Friday, August 22, 2008

Reel Thoughts: Barcelona Bound

Despite using the worst title of his career, Woody Allen has created a very smart, sexy comedy in Vicky Cristina Barcelona. He has also single-handedly restored Javier Bardem’s sex appeal after the Coen Brothers obliterated it with his Dorothy Hamill “short n’ sassy” hairdo in No Country For Old Men.

Basically, the film is about Americans Vicky (British Rebecca Hall, daughter of esteemed director Peter Hall) and Cristina (Scarlett Johansson) who spend the summer in, you guessed it, Barcelona. They stay with expatriates Judy and Mark Nash (the sublime Patricia Clarkson and all-purpose schlub Kevin Dunn), who take them to an art gallery where Cristina falls for tortured artist José Antonio (Bardem). Later, he spies the girls in a restaurant and invites them to fly away with him (and make love with him, he proposes). Vicky is aghast, but Cristina instantly says yes, so off they go to the beautiful town of Oviedo.

Allen does a nice job of setting up our expectations that José Antonio is a pig and that Vicky is a prig, only to knock them down. José Antonio is deeper than he seems, having been deeply wounded, literally and figuratively, by his fiery ex-wife Maria Elena, played by Bardem’s ladylove Penélope Cruz. Of course, she must reappear, and boy, does she! Just as Cristina and José Antonio are setting up house, Maria Elena attempts suicide and must come live with them. Faster than you can say “Summer lovin’, had me a blast,” the three have formed an unconventional relationship that’s very European. Vicky, meanwhile, is struggling with her unresolved feelings for José Antonio, having fallen under his spell herself.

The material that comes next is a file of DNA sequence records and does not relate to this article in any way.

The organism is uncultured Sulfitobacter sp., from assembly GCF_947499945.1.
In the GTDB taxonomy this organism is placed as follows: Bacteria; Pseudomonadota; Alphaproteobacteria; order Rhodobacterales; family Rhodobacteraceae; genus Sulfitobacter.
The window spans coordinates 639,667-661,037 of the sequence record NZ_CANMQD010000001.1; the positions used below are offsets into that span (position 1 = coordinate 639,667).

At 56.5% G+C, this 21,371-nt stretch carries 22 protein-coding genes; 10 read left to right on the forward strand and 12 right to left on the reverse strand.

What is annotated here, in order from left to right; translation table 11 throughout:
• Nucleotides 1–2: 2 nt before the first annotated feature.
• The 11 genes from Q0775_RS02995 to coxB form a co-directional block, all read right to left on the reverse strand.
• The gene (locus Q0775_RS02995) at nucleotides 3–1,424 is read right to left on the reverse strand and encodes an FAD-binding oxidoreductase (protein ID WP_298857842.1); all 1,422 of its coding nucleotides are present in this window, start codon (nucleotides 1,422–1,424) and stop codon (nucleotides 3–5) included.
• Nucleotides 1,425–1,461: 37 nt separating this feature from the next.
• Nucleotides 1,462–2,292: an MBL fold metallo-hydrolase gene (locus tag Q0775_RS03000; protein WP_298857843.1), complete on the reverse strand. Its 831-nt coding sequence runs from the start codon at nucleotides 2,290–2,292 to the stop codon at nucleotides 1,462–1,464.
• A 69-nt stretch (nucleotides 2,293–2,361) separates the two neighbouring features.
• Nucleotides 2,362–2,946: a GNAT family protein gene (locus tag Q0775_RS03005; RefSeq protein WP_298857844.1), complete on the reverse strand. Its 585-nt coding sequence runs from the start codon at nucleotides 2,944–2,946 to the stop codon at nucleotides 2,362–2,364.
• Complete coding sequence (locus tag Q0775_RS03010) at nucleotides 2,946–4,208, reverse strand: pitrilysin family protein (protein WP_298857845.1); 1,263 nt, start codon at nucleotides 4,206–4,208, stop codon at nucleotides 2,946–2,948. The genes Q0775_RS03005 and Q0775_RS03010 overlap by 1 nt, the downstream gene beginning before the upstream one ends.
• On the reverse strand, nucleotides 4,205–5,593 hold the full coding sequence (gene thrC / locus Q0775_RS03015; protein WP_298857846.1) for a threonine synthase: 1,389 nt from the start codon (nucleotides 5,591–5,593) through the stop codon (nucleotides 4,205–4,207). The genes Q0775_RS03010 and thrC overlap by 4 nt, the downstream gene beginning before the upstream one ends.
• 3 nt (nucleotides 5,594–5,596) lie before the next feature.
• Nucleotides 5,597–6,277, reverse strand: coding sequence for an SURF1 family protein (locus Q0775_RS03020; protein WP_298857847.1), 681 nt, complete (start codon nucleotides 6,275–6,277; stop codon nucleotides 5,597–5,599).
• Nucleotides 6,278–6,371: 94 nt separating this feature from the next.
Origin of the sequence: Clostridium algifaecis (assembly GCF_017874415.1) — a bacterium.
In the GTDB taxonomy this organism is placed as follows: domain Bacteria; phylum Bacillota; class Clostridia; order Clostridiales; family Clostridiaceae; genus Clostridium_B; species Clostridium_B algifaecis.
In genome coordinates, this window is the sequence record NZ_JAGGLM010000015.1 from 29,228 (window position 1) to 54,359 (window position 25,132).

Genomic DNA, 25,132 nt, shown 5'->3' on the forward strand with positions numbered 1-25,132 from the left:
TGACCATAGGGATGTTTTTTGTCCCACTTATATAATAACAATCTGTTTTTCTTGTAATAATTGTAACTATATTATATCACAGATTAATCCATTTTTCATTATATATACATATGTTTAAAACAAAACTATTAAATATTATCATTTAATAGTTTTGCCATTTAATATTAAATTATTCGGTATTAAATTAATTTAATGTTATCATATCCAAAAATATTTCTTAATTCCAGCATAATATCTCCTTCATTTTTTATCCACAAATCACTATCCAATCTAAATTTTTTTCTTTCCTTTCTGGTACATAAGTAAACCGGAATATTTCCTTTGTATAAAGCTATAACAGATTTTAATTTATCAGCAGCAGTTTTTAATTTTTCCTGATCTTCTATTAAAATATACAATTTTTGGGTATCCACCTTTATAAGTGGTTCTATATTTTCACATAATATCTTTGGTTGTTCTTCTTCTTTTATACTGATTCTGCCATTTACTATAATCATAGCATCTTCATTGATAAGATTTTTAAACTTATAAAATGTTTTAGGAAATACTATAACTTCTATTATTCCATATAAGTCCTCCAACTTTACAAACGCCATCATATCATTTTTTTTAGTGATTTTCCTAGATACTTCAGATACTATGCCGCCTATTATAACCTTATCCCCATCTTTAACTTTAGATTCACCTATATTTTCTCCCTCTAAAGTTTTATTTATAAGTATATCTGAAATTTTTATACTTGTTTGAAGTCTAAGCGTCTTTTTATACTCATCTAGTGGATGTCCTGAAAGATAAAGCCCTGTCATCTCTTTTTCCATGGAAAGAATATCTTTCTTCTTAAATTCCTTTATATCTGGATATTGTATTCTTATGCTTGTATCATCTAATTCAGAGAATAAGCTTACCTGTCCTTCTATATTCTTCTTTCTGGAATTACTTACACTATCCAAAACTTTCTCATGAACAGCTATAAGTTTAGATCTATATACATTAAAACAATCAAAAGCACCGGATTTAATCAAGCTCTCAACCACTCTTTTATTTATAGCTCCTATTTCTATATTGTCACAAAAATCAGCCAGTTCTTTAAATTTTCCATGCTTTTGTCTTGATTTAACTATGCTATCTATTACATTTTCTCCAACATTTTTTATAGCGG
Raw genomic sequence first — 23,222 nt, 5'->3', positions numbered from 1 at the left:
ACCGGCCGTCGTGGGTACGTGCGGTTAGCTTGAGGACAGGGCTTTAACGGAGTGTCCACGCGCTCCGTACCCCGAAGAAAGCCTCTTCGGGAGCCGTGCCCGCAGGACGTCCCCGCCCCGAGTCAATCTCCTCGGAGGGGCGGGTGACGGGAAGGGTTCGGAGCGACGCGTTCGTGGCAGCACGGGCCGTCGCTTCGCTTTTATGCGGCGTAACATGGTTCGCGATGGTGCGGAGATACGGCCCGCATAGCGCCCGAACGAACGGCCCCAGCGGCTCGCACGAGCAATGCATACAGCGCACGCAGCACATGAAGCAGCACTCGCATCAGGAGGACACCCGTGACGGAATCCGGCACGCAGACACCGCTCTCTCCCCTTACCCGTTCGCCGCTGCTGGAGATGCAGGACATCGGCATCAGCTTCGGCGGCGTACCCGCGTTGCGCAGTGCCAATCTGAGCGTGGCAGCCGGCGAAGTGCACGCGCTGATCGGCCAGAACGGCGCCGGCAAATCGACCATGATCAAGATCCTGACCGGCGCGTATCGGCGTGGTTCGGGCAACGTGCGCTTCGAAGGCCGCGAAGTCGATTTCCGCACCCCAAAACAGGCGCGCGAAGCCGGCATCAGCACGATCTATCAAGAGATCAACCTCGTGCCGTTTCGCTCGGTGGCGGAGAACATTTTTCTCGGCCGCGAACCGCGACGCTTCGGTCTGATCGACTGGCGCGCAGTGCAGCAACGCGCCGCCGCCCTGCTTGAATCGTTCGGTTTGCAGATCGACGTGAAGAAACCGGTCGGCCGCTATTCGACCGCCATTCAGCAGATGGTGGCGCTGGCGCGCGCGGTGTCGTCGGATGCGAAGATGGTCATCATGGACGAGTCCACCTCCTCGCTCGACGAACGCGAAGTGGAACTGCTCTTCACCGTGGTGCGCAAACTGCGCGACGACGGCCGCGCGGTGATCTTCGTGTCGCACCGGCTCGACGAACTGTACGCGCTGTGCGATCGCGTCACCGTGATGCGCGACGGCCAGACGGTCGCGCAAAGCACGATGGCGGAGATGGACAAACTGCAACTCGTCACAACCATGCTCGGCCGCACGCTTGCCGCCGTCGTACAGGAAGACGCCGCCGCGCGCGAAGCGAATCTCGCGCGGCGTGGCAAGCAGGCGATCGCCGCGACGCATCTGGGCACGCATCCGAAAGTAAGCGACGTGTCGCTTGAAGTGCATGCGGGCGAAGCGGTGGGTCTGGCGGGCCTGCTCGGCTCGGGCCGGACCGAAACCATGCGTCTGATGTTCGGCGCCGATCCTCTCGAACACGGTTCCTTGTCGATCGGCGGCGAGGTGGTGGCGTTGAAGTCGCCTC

Vicky Cristina Barcelona features an intrusive narrator, who I came to appreciate, giving the film the feeling of a novel come to life. Woody Allen’s comic touch is on full display, even though he’s not, but what’s surprising is how unabashedly sexy the film is. Bardem is an effortlessly smoldering stud, and Cruz again proves that she really can act when not stuck in dreck like Gothika and Vanilla Sky. Johansson and Hall are both beautiful and give witty and rich performances as the two very different tourists, but they serve as the audience’s stand-ins, experiencing the magic of Barcelona as we wish we could. If you’re looking for a more mature date movie, I recommend you meet Vicky Cristina Barcelona.

UPDATE: Vicky Cristina Barcelona is now available on DVD and Blu-rayfrom

Review by Neil Cohen, resident film critic of Movie Dearest and Phoenix's Echo Magazine.

1 comment:

Deep Dish said...

I just realized that this review wasn't written by you, Kirby--but I agree with almost all of it. However, I LOVE the title of the film--and enjoy saying it over and over. It could make a groovy song--"Vicky Cristina Barcelona". It just rolls off the tongue so smoothly--unlike "Melinda and Melinda".